Emails, emails, emails, everyone wants to talk emails, so I guess this is fine—Hillary should apologize for the misuse, note that no lasting damage was done, and move on, promising to be accessible and accountable as President. If she’s asked about the email scandal during every debate, you’ll know the fix is in.

7) Mr. Trump, similarly, the Trump foundation has come under fire for making illegal contributions to your campaign, you’re currently involved in a lawsuit regarding whether or not Trump University cheated students out of their tuition, and related to that case, you’ve donated significant sums of money to several state Attorneys General who’ve subsequently dropped charges against Trump University in what could be interpreted as bribery. How can Americans be certain that as President, you’ll use your power of office ethically?

This will probably just piss Trump off and result in a, “it’s so unfair. All these judges are against me. They’re Mexicans and I’m promising to build a wall. I love Bondi—great person. No deal was made…” but it needs to be asked. Given all the scrutiny Clinton’s emails have gotten over more than a year’s time, why the Trump University scandals (either the scam or the pretty clear payoffs) haven’t been talked about more in the media is a complete fucking mystery. If he’s not asked about this stuff during the debates, you’ll know the fix is in.

8) What is your policy on immigration, and what do you plan to do about the estimated 11-12 million immigrants who are now living in the U.S. illegally?

Trump: I’m going to build a wall and make Mexico pay for it. Mexicans are rapists, criminals, yada, yada, yada…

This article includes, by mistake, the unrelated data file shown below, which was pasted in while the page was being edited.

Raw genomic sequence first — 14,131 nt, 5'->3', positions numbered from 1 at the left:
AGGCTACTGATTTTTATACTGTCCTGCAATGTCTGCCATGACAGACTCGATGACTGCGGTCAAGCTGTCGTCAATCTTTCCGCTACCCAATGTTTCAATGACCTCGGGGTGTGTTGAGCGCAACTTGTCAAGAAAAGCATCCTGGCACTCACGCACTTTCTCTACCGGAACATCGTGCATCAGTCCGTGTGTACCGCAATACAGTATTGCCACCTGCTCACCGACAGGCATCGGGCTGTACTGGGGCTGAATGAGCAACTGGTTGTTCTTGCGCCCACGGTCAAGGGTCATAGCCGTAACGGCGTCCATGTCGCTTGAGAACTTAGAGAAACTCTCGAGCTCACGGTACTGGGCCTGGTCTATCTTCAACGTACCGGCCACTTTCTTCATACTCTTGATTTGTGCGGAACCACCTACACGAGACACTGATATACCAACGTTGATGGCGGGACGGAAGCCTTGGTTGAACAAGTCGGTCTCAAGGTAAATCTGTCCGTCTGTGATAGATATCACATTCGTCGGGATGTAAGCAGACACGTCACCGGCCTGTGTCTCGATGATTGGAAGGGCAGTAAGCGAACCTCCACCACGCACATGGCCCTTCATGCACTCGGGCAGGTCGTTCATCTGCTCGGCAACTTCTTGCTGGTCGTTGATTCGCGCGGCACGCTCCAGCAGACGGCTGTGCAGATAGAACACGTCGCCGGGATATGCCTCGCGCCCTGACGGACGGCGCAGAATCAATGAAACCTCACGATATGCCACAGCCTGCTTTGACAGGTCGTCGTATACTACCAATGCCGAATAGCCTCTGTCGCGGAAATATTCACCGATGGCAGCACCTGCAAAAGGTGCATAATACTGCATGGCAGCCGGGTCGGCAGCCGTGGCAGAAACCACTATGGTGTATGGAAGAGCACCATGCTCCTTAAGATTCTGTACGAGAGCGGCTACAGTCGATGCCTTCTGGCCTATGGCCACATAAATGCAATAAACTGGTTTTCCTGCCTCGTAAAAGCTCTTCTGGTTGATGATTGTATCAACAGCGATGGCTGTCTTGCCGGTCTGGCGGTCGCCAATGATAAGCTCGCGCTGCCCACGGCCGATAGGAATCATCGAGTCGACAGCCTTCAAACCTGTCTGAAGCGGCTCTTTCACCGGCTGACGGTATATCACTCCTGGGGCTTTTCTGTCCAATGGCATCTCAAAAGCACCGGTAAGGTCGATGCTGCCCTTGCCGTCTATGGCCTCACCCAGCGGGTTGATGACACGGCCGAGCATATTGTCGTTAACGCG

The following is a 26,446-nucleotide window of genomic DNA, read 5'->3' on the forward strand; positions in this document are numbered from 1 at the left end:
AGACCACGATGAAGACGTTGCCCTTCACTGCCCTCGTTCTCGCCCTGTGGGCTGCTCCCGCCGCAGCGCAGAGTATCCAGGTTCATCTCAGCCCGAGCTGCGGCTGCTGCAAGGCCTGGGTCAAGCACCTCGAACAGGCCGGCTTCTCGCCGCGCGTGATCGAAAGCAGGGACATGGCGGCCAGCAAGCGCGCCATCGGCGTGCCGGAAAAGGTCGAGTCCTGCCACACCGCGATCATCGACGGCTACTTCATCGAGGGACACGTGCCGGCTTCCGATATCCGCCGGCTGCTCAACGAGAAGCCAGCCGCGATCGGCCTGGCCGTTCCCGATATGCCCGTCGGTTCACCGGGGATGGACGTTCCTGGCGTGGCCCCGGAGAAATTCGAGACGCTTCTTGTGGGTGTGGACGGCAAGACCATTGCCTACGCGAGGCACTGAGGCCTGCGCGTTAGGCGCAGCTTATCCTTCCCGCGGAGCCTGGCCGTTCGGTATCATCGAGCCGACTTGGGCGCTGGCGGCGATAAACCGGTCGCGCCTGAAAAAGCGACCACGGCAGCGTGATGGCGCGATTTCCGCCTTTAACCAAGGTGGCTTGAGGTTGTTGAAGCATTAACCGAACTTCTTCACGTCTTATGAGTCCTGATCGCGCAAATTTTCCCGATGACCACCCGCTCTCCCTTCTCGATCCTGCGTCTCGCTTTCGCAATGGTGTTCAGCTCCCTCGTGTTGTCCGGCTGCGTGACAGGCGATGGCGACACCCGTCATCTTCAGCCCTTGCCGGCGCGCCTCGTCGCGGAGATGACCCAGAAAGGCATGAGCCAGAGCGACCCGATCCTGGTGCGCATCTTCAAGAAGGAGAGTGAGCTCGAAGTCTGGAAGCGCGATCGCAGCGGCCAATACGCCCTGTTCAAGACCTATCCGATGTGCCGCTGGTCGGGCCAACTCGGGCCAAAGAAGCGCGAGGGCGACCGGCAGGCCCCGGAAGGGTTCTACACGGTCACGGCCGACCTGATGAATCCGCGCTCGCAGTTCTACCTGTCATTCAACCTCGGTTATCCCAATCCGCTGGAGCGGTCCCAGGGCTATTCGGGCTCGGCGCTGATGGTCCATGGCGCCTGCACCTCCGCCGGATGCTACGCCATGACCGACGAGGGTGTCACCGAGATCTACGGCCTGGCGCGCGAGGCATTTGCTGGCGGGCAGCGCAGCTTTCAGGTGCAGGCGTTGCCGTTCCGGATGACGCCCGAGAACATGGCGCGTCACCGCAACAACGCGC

Clinton: come into the light, pay back taxes, reasonable path to citizenship—these are good and decent people.

9) What should be done about the relationship between police and their communities—particularly communities of color—and what do you think about the protest movement “Black Lives Matter?”

Trump: Not good. Police are great people, but not good. I love the blacks. I love the blacks, but what the hell have you got to lose, people? You’re schools are no good, you’ve got no jobs, you’re living in poverty—at least, that’s what they say on Fox News.

Clinton: This guy is a racist who’s supported by the Alt Right movement and David Duke. That’s bad.

10) Every year, nearly 30,000 Americans lose their life at the barrel of a gun. Where do you stand on guns rights and gun violence, and what can be done to prevent mass shootings?

Trump: I love the NRA! Only a good guy with a gun can stop a bad guy with a gun. If we pass laws, criminals will just break them. We shouldn’t have any restrictions. Sick Hillary wants to repeal the Second Amendment! Sometimes bad things happen. Very tragic.

Clinton: I want to keep guns out of the hands of dangerous people. Terrorists shouldn’t be able to legally buy a gun in this country. The man sitting next to me is a lunatic who’s wholly beholden to the NRA.

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About The Author: Jay Scott